We’d like to point out, though, that if you have a box mounted on a post, it’s recommended that the post be flexible or break away in case a car hits it. It’s still strong enough to stand but this policy will help protect drivers in case of an accident.


Again, the location of your mailbox may be restricted by law. This is to make delivery as easy and safe as possible.

For instance, a curbside box has to be set back six to eight inches from the curb and should be 41” to 45” above the ground. Wall and slot boxes should be a certain height, depending on their location. Since the post office can update these restrictions, we won’t go into detail here.

At the same time, make sure they’re convenient for you. If the box needs to be at the curb, it’s best to have it close to the walkway or driveway. If it’s mounted on the wall, keep it near your front door; if possible, be sure it’s sheltered under a roof to keep your mail – and you – out of bad weather.

classic-looking mailslot in a dark metal with the word "letters" on the flap.


A door slot mailbox generally offers security for your mail but can offer dedicated burglars access to your house if they use a wire to reach your knob or deadbolt. A box to catch the mail – hung on the inside of your door – can help prevent this. Security cameras or doorbell cameras like the Ring can also discourage intruders.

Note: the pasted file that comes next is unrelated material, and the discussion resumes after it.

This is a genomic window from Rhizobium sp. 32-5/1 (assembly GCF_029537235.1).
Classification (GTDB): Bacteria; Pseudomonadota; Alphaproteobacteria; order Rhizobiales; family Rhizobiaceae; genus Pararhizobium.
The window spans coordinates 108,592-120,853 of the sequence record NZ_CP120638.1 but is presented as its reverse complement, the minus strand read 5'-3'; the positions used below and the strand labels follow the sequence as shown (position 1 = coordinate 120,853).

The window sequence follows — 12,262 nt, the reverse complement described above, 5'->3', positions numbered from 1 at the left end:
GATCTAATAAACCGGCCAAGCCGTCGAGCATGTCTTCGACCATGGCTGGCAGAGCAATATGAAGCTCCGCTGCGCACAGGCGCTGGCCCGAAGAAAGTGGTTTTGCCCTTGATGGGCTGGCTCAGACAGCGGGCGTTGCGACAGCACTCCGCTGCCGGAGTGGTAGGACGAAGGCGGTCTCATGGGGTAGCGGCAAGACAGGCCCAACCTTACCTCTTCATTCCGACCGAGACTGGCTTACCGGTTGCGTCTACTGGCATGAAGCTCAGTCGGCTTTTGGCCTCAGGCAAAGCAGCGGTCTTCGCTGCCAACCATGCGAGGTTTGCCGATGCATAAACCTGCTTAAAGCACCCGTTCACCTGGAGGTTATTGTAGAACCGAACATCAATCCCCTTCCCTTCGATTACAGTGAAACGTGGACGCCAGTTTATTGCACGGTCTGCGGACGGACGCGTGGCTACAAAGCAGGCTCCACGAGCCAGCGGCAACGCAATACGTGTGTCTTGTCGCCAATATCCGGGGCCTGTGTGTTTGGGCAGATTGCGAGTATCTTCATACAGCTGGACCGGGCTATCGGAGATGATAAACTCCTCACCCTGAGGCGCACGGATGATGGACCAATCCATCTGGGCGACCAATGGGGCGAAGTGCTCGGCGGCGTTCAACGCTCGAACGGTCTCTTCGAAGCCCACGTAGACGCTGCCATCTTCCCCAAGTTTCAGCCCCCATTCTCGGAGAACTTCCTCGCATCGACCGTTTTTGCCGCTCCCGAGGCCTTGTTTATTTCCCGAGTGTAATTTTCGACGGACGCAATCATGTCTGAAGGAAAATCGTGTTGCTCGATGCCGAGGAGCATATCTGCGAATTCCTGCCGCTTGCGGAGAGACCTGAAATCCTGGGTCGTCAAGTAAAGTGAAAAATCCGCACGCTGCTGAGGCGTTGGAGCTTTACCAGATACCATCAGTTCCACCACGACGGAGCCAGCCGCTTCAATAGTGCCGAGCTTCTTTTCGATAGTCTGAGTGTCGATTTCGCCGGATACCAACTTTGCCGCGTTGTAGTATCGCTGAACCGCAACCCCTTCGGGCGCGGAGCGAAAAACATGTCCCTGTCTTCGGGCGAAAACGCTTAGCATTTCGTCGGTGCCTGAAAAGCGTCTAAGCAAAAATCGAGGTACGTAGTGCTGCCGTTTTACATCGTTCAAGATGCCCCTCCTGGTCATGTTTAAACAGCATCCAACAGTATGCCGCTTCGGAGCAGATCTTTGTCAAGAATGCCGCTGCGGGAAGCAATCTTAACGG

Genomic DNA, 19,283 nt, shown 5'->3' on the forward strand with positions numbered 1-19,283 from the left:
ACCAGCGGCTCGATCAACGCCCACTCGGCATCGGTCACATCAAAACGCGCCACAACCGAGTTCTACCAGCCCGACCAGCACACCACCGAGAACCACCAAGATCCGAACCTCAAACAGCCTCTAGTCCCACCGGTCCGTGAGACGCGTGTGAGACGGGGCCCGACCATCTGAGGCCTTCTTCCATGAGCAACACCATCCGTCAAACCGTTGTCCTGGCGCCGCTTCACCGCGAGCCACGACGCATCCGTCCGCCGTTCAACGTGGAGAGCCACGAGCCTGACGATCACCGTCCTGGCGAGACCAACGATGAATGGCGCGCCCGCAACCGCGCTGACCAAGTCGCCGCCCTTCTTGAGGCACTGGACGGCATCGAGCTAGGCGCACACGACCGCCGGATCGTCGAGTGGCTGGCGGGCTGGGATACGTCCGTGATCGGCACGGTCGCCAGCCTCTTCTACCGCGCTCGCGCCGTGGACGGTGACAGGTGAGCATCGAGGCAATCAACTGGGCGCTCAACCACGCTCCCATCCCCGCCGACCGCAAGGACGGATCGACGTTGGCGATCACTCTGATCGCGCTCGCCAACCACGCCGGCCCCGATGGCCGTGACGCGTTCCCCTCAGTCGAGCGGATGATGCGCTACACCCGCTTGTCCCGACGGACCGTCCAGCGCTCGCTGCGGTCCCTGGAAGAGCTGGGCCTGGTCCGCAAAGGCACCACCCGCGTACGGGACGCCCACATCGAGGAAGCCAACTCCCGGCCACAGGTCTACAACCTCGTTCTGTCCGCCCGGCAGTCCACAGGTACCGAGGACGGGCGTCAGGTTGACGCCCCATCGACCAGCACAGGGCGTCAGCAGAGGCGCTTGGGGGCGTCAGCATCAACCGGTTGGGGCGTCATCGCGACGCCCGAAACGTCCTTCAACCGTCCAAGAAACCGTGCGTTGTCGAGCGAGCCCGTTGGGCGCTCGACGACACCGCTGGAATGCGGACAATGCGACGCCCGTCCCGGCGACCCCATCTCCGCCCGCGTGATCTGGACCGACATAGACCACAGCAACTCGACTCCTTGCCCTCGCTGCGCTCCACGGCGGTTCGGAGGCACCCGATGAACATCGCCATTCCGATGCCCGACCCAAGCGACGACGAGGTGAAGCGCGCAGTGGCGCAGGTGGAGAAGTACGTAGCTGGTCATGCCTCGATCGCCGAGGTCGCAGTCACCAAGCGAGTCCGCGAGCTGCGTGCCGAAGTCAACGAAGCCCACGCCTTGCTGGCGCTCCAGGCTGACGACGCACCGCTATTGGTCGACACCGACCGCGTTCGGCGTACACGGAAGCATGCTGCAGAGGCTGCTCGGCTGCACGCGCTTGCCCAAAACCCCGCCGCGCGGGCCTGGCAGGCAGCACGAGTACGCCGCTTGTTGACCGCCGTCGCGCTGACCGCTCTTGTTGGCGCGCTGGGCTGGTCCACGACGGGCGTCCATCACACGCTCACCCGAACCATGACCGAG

Locks on mailboxes are permitted, but only under certain conditions. The main one is that the slot for the mail must be large enough to receive a regular day’s amount of mail.


Yes, there are a lot of conditions regarding the type of receptacle you use as a mailbox. However, there are still many great styles and colors available. Most stores – online and brick-and-mortar – only sell slot liners or mailboxes that fit the USPS requirements. So be sure to look around and find one that fits your taste!

About Us

Tom and Sarah Greenwood are the dynamic duo behind “Yards Improved,” dedicated to the joys and challenges of gardening, pool maintenance, and lawn and patio care. With Tom’s passion for landscape design and Sarah’s enthusiastic approach to gardening, they share their journey of transforming their backyard into a thriving retreat. We strive to offer practical advice aimed at helping you enhance your outdoor space.